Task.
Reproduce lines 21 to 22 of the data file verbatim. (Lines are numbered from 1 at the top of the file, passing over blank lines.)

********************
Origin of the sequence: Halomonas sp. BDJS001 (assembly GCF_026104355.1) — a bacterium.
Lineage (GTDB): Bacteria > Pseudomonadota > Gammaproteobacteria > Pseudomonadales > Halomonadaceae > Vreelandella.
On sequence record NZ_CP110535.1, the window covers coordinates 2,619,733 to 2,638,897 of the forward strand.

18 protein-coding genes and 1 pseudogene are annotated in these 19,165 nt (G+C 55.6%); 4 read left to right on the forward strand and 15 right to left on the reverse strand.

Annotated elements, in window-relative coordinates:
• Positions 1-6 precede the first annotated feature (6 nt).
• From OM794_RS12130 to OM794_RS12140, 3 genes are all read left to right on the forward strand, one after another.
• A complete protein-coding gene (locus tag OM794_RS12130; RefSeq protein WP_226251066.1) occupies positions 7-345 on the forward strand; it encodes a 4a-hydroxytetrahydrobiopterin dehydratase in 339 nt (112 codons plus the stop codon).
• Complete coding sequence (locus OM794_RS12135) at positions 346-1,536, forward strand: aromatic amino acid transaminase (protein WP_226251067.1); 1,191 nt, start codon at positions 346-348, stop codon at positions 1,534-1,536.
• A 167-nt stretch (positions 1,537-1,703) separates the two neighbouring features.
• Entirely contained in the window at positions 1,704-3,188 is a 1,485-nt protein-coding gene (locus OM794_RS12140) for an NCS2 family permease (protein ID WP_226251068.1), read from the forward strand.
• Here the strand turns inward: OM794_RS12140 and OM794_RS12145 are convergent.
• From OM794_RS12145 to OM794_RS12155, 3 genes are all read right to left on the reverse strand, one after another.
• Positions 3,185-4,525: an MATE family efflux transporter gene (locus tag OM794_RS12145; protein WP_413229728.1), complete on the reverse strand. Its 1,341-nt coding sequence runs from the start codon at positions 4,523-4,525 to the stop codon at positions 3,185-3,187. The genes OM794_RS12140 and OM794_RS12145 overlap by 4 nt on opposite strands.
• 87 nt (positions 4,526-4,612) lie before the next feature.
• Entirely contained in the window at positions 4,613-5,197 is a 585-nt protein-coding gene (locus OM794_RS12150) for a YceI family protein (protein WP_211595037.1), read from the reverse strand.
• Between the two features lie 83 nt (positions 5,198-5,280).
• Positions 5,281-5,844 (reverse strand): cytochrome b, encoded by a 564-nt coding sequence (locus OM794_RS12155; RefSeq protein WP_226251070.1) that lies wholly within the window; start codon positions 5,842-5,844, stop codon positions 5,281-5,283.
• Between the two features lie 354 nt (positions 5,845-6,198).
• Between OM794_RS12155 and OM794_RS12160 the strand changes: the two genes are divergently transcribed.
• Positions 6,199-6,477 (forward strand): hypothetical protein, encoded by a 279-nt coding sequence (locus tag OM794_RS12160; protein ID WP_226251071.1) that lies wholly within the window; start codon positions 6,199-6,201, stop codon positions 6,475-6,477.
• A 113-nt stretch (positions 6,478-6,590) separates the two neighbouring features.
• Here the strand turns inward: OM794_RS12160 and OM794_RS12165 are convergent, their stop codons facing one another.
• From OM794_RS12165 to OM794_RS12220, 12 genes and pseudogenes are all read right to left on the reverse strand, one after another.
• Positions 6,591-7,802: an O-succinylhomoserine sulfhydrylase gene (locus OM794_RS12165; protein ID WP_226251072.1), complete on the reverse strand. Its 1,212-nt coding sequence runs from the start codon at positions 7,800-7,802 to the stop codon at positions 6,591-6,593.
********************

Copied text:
• Positions 6,199-6,477 (forward strand): hypothetical protein, encoded by a 279-nt coding sequence (locus tag OM794_RS12160; protein ID WP_226251071.1) that lies wholly within the window; start codon positions 6,199-6,201, stop codon positions 6,475-6,477.
• A 113-nt stretch (positions 6,478-6,590) separates the two neighbouring features.